Ethiopian Community

Voices from the field

Commemorating the Anniversary of Operation Solomon

By Rachel Levin

Every Sunday afternoon from July 2009 to May 2010, I would ride a small bus down a windy road from the center of Jerusalem to Mevasseret Tzion with some of my Hebrew Union College classmates. We would drive past the Mevasseret mall to the Ethiopian Absorption center and spend two hours playing games, coloring, or walking to the mall with “our kids”— new olim from Ethiopia. This is where my love and appreciation of the Ethiopian Jewish community (Beta Israel) began.

Rachel Levin with young Ethiopian immigrant to Israel

Every May 24 we commemorate the anniversary of Operation Solomon (1991) and recognize the journey of Ethiopian Jewish immigrants. Operation Solomon was a covert rescue mission that occurred in 1991 in response to political instability in Ethiopia as the ruling government faced attacks from rebel parties. Fearing that the situation for the Beta Israel would decline rapidly, Israel moved to transport as many people to Israel as quickly as possible. The operation lasted less than 36 hours and brought 14,400 Ethiopian Jews to Israel from refugee camps in Addis Ababa, the Ethiopian capital city.

Upon arrival in Israel, Ethiopian Jewish immigrants needed to adapt to a new life in a very different country- culturally, economically, and technologically. “My kids” initially introduced themselves with a Hebrew and Amharic name, showing their relation to both elements of their new identities. Since the Jewish population had been isolated for centuries in Ethiopia, their Judaism developed separately from the rest of the world.  Holidays, laws, traditions, and symbols that are derived from post-biblical texts, such as Chanukkah, Purim, and the Star of David, were entirely unfamiliar to the community. Their Torah, known as the Orit, is written in Ge’ez, the script of an extinct language, and rabbis are known as kessim. Before entering Israel, most were unaware of the fact that fair-skinned Jews existed.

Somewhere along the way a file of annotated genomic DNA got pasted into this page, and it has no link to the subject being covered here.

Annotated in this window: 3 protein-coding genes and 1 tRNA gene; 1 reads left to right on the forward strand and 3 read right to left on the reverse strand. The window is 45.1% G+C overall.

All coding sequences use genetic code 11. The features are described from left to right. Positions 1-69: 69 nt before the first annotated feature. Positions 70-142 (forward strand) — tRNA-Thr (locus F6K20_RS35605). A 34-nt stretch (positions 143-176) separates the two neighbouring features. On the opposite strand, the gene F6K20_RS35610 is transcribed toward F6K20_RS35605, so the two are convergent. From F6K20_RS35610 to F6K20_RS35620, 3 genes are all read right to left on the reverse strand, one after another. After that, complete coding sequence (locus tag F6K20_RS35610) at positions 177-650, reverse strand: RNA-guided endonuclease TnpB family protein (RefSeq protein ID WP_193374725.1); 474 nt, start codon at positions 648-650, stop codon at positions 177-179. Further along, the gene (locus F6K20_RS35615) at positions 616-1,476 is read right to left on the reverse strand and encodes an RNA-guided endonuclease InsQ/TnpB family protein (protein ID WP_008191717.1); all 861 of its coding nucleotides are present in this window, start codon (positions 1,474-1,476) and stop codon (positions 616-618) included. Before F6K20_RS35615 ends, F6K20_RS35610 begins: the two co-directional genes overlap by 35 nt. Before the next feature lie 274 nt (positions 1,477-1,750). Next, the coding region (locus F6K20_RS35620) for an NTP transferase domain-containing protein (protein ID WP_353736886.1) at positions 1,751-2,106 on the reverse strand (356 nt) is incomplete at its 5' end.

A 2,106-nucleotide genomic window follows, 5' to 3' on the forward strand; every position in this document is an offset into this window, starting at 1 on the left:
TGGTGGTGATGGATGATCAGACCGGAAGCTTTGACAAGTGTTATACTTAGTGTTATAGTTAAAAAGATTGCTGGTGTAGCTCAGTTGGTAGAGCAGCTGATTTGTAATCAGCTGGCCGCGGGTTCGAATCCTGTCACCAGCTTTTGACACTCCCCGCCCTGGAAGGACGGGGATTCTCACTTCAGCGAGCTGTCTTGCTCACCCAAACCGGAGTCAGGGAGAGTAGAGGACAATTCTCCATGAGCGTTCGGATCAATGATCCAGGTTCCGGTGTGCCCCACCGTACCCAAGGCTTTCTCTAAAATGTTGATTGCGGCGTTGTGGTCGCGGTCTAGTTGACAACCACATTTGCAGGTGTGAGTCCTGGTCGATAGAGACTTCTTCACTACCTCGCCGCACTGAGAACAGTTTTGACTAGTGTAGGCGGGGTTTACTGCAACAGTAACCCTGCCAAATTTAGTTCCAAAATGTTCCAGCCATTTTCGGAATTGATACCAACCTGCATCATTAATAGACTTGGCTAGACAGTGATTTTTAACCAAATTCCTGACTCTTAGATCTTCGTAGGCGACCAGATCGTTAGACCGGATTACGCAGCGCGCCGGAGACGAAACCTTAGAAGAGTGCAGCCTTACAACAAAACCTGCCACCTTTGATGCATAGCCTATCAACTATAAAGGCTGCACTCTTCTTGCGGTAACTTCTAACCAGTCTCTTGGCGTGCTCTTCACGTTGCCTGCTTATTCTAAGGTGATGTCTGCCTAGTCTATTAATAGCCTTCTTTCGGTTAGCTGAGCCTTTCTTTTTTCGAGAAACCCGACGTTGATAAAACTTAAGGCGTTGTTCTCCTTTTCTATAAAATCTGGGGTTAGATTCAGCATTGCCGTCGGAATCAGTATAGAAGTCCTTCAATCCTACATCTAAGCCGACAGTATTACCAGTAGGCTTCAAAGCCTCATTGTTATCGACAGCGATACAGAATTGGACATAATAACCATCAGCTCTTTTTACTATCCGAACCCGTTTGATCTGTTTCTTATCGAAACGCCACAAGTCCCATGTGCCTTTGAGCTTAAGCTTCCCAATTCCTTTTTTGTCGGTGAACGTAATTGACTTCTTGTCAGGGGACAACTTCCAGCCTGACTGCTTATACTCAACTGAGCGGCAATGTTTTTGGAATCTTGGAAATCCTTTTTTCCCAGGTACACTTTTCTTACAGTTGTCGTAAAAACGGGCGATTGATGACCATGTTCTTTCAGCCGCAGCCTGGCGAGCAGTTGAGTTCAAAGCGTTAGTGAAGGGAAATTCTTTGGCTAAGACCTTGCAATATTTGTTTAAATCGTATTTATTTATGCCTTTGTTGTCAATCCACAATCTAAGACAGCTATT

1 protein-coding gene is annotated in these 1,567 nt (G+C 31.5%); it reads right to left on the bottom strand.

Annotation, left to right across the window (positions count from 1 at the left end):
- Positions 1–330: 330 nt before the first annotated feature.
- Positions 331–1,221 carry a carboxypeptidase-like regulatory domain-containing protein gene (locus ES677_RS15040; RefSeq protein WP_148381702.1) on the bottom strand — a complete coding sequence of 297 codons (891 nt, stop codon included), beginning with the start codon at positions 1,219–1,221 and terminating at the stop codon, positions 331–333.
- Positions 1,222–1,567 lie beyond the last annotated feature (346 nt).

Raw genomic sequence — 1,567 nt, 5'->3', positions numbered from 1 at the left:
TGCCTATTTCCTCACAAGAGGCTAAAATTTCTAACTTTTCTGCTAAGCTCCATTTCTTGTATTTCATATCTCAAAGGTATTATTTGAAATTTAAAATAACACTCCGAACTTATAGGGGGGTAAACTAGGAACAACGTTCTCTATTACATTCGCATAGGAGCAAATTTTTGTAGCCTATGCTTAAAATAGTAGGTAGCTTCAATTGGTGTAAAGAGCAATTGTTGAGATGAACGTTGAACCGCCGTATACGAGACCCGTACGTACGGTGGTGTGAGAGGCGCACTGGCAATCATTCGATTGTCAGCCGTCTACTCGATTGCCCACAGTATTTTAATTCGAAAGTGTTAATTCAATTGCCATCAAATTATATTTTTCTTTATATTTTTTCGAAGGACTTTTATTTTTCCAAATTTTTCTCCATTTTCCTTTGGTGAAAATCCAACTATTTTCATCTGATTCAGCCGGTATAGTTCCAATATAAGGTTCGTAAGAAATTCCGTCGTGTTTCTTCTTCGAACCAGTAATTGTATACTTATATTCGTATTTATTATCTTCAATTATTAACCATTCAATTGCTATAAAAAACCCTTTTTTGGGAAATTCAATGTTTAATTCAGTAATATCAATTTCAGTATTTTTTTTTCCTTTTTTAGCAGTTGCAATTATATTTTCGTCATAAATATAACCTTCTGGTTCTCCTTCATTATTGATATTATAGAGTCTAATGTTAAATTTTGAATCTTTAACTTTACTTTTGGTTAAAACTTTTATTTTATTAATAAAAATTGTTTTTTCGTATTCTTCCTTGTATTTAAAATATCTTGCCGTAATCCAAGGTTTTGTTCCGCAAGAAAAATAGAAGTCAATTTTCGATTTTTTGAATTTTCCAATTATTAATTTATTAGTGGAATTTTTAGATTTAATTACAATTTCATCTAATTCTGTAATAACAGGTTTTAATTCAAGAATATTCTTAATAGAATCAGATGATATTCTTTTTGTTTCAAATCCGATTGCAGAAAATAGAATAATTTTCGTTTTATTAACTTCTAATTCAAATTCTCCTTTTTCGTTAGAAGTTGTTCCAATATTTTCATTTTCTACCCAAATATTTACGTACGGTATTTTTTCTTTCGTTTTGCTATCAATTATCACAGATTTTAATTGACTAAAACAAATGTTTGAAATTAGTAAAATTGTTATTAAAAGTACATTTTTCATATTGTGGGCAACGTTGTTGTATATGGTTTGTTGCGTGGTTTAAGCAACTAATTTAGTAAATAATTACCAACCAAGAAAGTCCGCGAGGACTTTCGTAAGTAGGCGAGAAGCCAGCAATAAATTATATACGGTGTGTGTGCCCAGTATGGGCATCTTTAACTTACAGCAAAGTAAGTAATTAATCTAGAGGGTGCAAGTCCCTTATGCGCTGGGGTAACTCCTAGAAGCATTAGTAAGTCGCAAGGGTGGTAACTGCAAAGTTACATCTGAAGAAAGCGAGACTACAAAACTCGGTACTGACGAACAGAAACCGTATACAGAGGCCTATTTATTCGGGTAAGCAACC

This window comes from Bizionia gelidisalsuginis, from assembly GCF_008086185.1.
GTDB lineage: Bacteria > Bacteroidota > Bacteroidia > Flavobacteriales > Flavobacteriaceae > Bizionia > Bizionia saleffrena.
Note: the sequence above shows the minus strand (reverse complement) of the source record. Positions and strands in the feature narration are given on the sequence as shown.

Since arriving, many members of the community have learned how to integrate Ethiopian cultural practices into their daily routine in Israel. Some families gather at the end of each day to participate in an Ethiopian coffee ceremony during which they drink three small cups of coffee and discuss their day in a relaxed atmosphere. In customary Ethiopian fashion, stews are served on top of a large piece of traditional Ethiopian bread, called injera, and are shared between family and friends. 

The community has also achieved formal recognition among the greater Israeli population.  In 2008, Sigd, a holiday that celebrates receiving the Torah from Sinai, became an Israeli national holiday and the Ministry of Education incorporated it into the classroom curriculum.  The music and rhythms of Ethiopia have made their way into popular Israeli music and youth villages are engaging in new ways to create the most successful learning environments for immigrants to adapt to Israel.

With every anniversary of Operation Solomon, we remember that incredible day when 14,400 Ethiopian immigrants arrived on Israel’s soil, many kissing the ground in relief and joy. I know that I will be thinking about their journey from Ethiopia to Israel and about “my kids” who impacted my own experiences of living in Israel.